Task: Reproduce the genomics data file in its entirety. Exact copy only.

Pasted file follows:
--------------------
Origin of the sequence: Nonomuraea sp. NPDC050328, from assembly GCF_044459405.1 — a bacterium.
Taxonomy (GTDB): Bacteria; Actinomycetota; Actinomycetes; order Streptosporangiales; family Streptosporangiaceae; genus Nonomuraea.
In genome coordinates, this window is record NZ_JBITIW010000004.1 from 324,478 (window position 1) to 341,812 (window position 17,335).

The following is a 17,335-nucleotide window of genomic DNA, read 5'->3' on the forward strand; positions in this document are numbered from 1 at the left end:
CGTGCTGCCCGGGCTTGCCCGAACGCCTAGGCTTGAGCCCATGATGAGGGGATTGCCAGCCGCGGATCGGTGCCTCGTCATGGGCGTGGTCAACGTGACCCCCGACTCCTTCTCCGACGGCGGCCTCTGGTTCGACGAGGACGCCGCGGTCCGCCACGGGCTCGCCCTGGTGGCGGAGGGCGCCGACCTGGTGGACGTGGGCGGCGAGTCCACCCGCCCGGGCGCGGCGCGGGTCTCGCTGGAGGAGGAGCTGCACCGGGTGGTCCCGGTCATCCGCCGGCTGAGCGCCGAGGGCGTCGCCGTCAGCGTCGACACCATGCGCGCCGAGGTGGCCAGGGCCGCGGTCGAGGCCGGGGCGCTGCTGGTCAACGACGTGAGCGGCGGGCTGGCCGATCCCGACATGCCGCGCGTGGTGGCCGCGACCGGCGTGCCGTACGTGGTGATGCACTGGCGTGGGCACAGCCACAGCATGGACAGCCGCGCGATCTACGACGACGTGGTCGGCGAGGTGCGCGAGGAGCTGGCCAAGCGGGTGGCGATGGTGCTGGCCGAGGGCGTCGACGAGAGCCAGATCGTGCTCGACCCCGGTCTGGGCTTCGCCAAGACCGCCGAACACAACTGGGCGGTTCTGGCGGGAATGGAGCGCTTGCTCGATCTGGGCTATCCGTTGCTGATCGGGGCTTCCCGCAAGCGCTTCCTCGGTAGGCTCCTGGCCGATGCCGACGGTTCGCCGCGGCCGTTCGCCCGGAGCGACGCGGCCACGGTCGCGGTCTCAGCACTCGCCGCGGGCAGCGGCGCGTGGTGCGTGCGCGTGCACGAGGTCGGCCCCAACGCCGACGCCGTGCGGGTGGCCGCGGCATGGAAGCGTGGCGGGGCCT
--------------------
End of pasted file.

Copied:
Origin of the sequence: Nonomuraea sp. NPDC050328, from assembly GCF_044459405.1 — a bacterium.
Taxonomy (GTDB): Bacteria; Actinomycetota; Actinomycetes; order Streptosporangiales; family Streptosporangiaceae; genus Nonomuraea.
In genome coordinates, this window is record NZ_JBITIW010000004.1 from 324,478 (window position 1) to 341,812 (window position 17,335).

The following is a 17,335-nucleotide window of genomic DNA, read 5'->3' on the forward strand; positions in this document are numbered from 1 at the left end:
CGTGCTGCCCGGGCTTGCCCGAACGCCTAGGCTTGAGCCCATGATGAGGGGATTGCCAGCCGCGGATCGGTGCCTCGTCATGGGCGTGGTCAACGTGACCCCCGACTCCTTCTCCGACGGCGGCCTCTGGTTCGACGAGGACGCCGCGGTCCGCCACGGGCTCGCCCTGGTGGCGGAGGGCGCCGACCTGGTGGACGTGGGCGGCGAGTCCACCCGCCCGGGCGCGGCGCGGGTCTCGCTGGAGGAGGAGCTGCACCGGGTGGTCCCGGTCATCCGCCGGCTGAGCGCCGAGGGCGTCGCCGTCAGCGTCGACACCATGCGCGCCGAGGTGGCCAGGGCCGCGGTCGAGGCCGGGGCGCTGCTGGTCAACGACGTGAGCGGCGGGCTGGCCGATCCCGACATGCCGCGCGTGGTGGCCGCGACCGGCGTGCCGTACGTGGTGATGCACTGGCGTGGGCACAGCCACAGCATGGACAGCCGCGCGATCTACGACGACGTGGTCGGCGAGGTGCGCGAGGAGCTGGCCAAGCGGGTGGCGATGGTGCTGGCCGAGGGCGTCGACGAGAGCCAGATCGTGCTCGACCCCGGTCTGGGCTTCGCCAAGACCGCCGAACACAACTGGGCGGTTCTGGCGGGAATGGAGCGCTTGCTCGATCTGGGCTATCCGTTGCTGATCGGGGCTTCCCGCAAGCGCTTCCTCGGTAGGCTCCTGGCCGATGCCGACGGTTCGCCGCGGCCGTTCGCCCGGAGCGACGCGGCCACGGTCGCGGTCTCAGCACTCGCCGCGGGCAGCGGCGCGTGGTGCGTGCGCGTGCACGAGGTCGGCCCCAACGCCGACGCCGTGCGGGTGGCCGCGGCATGGAAGCGTGGCGGGGCCT